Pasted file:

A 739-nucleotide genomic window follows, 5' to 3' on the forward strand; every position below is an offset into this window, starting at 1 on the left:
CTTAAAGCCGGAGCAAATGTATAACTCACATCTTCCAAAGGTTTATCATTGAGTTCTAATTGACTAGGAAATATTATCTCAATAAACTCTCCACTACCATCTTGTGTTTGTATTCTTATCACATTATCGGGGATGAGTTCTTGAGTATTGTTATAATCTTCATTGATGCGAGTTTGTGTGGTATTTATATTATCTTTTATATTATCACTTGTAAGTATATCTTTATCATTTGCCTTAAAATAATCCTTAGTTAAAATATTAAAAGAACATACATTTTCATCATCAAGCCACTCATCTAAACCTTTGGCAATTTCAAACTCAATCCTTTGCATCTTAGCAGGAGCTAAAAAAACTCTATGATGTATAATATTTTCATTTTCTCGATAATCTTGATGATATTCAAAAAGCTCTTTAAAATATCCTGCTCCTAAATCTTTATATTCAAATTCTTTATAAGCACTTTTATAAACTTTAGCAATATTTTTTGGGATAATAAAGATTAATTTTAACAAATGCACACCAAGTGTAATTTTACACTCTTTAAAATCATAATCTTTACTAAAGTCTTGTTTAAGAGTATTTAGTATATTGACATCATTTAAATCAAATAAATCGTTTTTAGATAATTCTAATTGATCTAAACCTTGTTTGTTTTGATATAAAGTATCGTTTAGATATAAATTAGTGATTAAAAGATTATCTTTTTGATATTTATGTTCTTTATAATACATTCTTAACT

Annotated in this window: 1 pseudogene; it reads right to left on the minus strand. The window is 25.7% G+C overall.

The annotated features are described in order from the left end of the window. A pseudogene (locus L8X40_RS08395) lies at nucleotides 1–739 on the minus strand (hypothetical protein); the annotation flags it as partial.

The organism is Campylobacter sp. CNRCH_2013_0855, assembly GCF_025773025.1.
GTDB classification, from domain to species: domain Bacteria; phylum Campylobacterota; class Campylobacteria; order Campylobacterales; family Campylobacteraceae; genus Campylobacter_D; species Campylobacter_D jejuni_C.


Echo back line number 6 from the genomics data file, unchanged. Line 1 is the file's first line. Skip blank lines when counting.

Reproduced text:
GTDB classification, from domain to species: domain Bacteria; phylum Campylobacterota; class Campylobacteria; order Campylobacterales; family Campylobacteraceae; genus Campylobacter_D; species Campylobacter_D jejuni_C.